Even if regime-change-wishers had a better bet to make, they need to think hard about what they are wishing for. Much of what they don’t like about Iran is not unique to the Islamic Republic and would continue under any imaginable successor regime.

That includes the current nuclear program, which began under the Shah and has broad public support. It also includes many other things, including opposition to Israeli policies in the region.

We should have learned some things in this regard from our regime-changing experience in Iraq, where the regime we have been left with is narrowly sectarian, increasingly authoritarian, and pro-Iran.

Paul R. Pillar, in his 28 years at the Central Intelligence Agency, rose to be one of the agency’s top analysts. He is now a visiting professor at Georgetown University for security studies. (This article first appeared as a blog post  at The National Interest’s Web site. Reprinted with author’s permission.)

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7 comments for “Hijacking the Iran Sanctions

  1. F. G. Sanford
    October 4, 2012 at 9:36 pm

    “We should have learned some things in this regard from our regime-changing experience in Iraq, where the regime WE have been left with is narrowly sectarian, increasingly authoritarian, and pro-Iran.”

    WE have been left with? Excuse me, but there are only two issues that concern the United States in the Middle East. One is the price of oil, and the other is our pathological relationship with Israel. WE would be ahead geopolitically to break the pathological relationship. And, if we stopped meddling in their affairs, WE could cut the defense budget by 50%. This statement acknowledges that our policy in the Middle East is essentially imperialism, and WE deserve exactly the regime WE got. WE could swallow our pride, buy oil from Venezuela, and reduce the price at the pump by a drastic amount. Why pretend that WE are not spending billions on defense to prop oil company profits and maintain the status of the petrodollar? I’m really getting sick of hearing esoteric explanations of geopolitical policy struggles that tap dance around the reality that should be as plain as the nose WE keep sticking where it doesn’t belong.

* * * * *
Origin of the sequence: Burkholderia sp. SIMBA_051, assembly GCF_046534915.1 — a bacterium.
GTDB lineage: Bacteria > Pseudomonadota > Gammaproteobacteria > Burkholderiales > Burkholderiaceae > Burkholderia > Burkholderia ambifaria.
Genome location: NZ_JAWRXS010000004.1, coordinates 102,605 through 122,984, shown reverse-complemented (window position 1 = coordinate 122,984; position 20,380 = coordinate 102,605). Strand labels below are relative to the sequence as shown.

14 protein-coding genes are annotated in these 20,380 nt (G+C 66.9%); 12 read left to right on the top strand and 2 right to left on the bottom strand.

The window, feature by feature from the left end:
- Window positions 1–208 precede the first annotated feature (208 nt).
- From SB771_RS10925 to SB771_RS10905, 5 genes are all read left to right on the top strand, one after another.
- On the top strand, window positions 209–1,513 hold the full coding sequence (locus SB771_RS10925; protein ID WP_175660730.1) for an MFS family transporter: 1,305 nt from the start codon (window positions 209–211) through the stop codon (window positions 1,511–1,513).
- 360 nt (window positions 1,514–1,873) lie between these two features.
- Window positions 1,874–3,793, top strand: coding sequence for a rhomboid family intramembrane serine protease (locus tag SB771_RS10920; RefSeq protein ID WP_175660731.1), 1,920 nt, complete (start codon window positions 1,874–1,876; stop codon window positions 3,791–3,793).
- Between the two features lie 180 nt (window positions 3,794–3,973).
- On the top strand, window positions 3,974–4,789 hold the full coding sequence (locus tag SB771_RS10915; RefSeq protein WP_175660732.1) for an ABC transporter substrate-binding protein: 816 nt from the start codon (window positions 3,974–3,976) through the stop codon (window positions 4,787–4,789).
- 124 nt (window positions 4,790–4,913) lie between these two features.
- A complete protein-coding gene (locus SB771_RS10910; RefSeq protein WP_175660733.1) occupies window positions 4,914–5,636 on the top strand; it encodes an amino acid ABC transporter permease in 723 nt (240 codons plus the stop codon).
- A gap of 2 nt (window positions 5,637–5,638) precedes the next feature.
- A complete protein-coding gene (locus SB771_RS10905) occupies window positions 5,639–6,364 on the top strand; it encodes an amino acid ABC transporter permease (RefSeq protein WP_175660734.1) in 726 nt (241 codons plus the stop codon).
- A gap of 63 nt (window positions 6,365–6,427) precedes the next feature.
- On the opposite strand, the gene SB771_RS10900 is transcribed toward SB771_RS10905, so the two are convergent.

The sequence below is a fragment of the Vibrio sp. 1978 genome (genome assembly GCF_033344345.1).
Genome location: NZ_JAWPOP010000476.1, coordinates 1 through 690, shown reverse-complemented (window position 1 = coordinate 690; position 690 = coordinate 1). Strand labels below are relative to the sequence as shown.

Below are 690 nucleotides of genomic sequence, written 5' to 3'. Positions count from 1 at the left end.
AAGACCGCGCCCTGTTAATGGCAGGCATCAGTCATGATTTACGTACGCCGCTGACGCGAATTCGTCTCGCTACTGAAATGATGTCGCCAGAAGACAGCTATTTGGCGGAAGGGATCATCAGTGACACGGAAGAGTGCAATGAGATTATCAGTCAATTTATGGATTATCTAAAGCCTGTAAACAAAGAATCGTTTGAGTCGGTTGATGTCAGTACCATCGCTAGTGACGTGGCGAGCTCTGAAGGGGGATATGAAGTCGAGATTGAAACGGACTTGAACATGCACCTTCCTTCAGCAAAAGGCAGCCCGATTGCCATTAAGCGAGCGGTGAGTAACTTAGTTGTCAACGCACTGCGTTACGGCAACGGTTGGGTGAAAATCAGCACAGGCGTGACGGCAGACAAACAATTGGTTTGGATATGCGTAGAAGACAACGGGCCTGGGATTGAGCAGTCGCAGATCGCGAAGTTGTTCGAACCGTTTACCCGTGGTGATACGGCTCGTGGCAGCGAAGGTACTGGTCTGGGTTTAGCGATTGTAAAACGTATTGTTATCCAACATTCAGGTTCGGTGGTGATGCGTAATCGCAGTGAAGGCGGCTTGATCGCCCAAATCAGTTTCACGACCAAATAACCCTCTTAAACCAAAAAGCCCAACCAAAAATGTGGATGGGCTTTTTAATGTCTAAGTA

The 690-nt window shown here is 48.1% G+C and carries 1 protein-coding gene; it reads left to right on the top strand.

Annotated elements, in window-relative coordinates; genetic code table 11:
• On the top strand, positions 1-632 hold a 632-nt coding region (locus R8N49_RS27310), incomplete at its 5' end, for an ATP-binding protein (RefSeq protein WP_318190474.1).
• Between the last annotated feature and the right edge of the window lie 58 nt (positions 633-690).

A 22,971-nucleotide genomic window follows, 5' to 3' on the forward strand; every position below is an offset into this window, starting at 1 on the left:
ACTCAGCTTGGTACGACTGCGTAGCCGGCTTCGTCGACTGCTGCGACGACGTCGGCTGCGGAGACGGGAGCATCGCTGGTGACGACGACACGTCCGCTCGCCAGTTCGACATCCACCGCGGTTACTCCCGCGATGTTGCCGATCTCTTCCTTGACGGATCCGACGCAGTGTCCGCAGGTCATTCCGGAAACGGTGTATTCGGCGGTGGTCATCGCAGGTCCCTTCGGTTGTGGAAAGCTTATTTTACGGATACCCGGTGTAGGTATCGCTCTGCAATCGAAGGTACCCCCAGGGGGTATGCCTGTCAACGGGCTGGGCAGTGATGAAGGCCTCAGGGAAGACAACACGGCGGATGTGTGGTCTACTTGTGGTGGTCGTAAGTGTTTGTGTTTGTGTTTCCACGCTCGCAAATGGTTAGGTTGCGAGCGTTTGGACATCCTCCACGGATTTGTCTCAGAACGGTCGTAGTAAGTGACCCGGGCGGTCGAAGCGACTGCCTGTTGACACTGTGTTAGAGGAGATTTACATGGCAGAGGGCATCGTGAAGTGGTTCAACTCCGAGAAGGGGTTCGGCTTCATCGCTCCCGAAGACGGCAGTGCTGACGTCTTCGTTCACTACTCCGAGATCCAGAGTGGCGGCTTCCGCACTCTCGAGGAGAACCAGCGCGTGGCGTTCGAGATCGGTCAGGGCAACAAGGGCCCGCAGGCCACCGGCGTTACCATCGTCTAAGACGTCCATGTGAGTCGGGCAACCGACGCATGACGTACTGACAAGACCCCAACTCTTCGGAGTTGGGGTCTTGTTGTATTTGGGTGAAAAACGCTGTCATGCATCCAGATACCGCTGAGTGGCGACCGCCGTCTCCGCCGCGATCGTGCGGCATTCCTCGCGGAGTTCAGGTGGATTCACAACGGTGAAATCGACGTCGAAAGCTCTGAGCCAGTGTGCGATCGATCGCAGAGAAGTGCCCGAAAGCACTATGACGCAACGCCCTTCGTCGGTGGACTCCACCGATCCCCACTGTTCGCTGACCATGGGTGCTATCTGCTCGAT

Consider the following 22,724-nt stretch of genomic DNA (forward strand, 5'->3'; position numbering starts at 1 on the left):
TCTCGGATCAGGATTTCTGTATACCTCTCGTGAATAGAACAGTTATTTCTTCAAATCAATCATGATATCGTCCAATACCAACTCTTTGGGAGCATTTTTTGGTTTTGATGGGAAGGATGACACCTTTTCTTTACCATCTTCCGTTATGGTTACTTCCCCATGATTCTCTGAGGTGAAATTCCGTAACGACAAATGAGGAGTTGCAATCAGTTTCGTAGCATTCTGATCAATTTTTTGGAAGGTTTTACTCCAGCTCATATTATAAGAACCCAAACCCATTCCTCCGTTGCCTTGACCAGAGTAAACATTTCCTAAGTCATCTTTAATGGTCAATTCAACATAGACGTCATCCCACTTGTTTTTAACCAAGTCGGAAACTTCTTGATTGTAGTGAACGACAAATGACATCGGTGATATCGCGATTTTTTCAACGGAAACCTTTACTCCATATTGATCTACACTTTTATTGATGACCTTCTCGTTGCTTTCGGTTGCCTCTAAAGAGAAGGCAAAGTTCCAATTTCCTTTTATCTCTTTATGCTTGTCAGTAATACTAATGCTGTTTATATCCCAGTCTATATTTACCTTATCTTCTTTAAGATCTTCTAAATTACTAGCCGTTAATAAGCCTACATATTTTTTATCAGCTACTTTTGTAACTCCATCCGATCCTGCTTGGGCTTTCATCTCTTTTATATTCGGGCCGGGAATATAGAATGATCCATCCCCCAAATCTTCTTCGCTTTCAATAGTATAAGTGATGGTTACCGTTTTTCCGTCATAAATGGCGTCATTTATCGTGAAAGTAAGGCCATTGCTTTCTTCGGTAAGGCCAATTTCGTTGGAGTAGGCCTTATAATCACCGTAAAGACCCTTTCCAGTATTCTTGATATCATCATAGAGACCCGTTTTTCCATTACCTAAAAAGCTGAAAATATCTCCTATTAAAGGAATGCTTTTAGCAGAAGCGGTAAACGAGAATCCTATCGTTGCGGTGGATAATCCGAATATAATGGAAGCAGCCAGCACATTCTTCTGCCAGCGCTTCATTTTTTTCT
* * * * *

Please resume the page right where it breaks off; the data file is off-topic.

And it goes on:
• jerry gates
      October 5, 2012 at 7:01 am

      F.G. Sanford articulates the frustrations of many if not most learned and well studied detractors of the US and Israeli led NATO advancing of battle lines against their various phantom menaces.

      People who do their homework understand what perhaps most distracted world citizens do not. Many upper echelon investment groups greedy individuals and corporate growers of their own gardens of wealth dont give a shit about politics, they care about their own fattened wallets and keeping that filled with money which makes these people feel secure.

      Iranians do it, Arabs do it, Jews do it, Christians do it and atheists do it, It,s called selfishness. This might seem simplistic to some but the underlying destructiveness of the brutality of NATO selfishness and that of their various allies world wide is a contagious human disease that potentially self destructs empires rather than enhancing their holdings and grass roots citizen support.

      Turning citizens against their regimes in power is the lazy sluggards way of life that doesn’t require much thought or foresight, the bully picking on those they hope to keep weaker than themselves to buoy false pride, a sense of control and their dominance over the weak.People gossip, lie, deceive and distort information and sentiments to divide friends to make it easier to dominate lessor unified aspirants to individual freedom of self expression. The Homeland security complex, Polands once vaunted Stasi and the election commission in charge of US debates limit information, sew seeds of doubt among friends and hide information which could be useful to citizens, and this is all done for one purpose, full spectrum domination by bullies far to stupid to use love, compassion and basic human grace to build their kingdoms, so they take the low road of sedition, which is basically the most horridly selfish way of life on the planet and to be sure has drawn deep scorn and hatred to it’s purveyors and acolytes.